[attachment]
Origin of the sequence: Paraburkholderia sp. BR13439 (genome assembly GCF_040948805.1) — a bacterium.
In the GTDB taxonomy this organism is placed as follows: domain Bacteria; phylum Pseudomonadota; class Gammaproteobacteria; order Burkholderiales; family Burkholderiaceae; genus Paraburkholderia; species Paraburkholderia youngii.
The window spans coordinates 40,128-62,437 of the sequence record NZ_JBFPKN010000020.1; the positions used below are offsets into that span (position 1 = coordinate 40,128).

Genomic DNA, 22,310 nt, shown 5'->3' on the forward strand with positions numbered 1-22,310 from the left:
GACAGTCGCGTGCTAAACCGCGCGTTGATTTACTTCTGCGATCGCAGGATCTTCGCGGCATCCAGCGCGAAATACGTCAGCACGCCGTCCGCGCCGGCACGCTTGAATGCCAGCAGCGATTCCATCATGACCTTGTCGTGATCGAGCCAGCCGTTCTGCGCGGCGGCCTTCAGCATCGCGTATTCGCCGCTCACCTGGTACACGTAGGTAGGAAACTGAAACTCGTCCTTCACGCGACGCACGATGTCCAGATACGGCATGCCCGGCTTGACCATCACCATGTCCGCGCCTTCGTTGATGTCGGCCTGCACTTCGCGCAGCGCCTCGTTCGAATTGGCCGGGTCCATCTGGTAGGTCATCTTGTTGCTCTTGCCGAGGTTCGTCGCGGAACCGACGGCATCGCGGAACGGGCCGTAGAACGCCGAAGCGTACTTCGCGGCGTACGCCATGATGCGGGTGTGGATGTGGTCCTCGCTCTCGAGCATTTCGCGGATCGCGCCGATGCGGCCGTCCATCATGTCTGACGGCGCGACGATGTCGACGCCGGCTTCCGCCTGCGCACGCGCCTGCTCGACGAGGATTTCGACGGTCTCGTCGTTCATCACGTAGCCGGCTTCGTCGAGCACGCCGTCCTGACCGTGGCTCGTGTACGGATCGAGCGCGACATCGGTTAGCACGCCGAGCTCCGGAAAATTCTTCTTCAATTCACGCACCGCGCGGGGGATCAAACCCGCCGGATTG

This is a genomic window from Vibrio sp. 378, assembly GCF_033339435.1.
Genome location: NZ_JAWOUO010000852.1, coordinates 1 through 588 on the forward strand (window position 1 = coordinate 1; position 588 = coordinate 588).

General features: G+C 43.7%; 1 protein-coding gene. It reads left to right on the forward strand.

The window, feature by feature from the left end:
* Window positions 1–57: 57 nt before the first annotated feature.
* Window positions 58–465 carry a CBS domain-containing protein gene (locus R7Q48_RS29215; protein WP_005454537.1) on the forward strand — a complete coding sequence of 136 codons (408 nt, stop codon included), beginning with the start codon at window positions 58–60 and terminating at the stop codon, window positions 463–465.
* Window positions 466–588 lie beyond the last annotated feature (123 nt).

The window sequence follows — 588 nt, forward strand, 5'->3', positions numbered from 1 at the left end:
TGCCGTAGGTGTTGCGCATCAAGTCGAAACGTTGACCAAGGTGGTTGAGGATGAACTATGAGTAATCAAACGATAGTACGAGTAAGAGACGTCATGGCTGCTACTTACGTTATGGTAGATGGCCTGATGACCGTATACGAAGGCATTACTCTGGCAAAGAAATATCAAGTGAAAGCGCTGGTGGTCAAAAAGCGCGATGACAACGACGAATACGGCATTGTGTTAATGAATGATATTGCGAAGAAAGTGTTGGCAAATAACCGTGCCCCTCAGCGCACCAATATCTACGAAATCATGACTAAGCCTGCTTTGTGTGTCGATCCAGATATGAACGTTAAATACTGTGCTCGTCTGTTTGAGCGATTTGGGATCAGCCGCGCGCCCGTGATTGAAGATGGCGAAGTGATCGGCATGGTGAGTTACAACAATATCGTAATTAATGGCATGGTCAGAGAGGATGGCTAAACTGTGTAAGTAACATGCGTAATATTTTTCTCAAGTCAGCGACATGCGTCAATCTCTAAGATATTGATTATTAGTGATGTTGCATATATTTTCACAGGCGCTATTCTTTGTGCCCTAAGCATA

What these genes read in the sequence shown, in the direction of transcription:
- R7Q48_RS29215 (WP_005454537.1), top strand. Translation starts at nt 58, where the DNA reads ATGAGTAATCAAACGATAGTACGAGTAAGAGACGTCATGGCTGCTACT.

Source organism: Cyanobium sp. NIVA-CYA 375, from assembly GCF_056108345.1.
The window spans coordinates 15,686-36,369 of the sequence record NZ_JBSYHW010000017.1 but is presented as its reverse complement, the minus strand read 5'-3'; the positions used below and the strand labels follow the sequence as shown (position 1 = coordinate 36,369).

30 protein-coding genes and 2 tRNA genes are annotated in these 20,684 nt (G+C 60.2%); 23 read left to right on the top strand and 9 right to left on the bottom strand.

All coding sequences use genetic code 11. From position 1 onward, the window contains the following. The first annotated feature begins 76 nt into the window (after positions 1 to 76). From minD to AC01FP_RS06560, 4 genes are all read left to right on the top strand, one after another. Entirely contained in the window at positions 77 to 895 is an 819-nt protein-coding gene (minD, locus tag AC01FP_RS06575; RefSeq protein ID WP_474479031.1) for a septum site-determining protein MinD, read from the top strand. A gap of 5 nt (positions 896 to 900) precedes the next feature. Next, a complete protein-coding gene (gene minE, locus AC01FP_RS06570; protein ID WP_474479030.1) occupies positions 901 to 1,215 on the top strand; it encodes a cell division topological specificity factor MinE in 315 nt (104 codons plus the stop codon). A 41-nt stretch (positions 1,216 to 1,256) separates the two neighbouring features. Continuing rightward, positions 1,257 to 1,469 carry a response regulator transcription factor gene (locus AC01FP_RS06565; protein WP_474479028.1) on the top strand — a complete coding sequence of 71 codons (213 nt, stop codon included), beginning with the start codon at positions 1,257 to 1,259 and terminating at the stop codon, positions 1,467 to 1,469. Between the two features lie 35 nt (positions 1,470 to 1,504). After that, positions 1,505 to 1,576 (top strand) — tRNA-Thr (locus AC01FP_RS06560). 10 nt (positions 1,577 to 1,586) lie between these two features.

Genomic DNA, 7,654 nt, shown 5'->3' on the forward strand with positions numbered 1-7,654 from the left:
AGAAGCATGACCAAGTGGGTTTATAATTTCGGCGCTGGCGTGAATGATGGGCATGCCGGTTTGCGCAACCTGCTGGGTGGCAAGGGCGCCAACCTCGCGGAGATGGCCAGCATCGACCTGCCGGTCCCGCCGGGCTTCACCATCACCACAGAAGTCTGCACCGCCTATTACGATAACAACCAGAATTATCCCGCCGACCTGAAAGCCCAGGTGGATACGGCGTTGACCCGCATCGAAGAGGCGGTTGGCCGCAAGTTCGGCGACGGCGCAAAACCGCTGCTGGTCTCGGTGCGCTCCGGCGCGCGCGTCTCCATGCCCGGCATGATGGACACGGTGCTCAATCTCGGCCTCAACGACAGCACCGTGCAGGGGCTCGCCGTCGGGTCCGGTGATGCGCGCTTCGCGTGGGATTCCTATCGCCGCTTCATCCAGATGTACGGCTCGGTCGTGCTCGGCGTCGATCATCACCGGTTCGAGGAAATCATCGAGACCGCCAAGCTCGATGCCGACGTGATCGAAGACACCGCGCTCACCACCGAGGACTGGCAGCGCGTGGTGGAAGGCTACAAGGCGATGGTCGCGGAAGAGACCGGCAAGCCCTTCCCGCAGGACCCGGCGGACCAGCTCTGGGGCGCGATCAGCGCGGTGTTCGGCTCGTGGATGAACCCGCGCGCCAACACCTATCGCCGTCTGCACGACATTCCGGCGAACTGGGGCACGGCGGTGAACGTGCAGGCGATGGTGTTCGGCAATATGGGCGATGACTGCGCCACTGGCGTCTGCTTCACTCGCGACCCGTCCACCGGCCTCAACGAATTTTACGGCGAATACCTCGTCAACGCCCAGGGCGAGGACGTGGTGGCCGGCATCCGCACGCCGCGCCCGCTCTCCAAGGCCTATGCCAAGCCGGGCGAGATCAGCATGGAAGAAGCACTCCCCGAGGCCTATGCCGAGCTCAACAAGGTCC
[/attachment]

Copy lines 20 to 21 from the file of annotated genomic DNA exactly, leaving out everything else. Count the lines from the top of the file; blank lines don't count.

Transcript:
All coding sequences use genetic code 11. From position 1 onward, the window contains the following. The first annotated feature begins 76 nt into the window (after positions 1 to 76). From minD to AC01FP_RS06560, 4 genes are all read left to right on the top strand, one after another. Entirely contained in the window at positions 77 to 895 is an 819-nt protein-coding gene (minD, locus tag AC01FP_RS06575; RefSeq protein ID WP_474479031.1) for a septum site-determining protein MinD, read from the top strand. A gap of 5 nt (positions 896 to 900) precedes the next feature. Next, a complete protein-coding gene (gene minE, locus AC01FP_RS06570; protein ID WP_474479030.1) occupies positions 901 to 1,215 on the top strand; it encodes a cell division topological specificity factor MinE in 315 nt (104 codons plus the stop codon). A 41-nt stretch (positions 1,216 to 1,256) separates the two neighbouring features. Continuing rightward, positions 1,257 to 1,469 carry a response regulator transcription factor gene (locus AC01FP_RS06565; protein WP_474479028.1) on the top strand — a complete coding sequence of 71 codons (213 nt, stop codon included), beginning with the start codon at positions 1,257 to 1,259 and terminating at the stop codon, positions 1,467 to 1,469. Between the two features lie 35 nt (positions 1,470 to 1,504). After that, positions 1,505 to 1,576 (top strand) — tRNA-Thr (locus AC01FP_RS06560). 10 nt (positions 1,577 to 1,586) lie between these two features.

Genomic DNA, 7,654 nt, shown 5'->3' on the forward strand with positions numbered 1-7,654 from the left: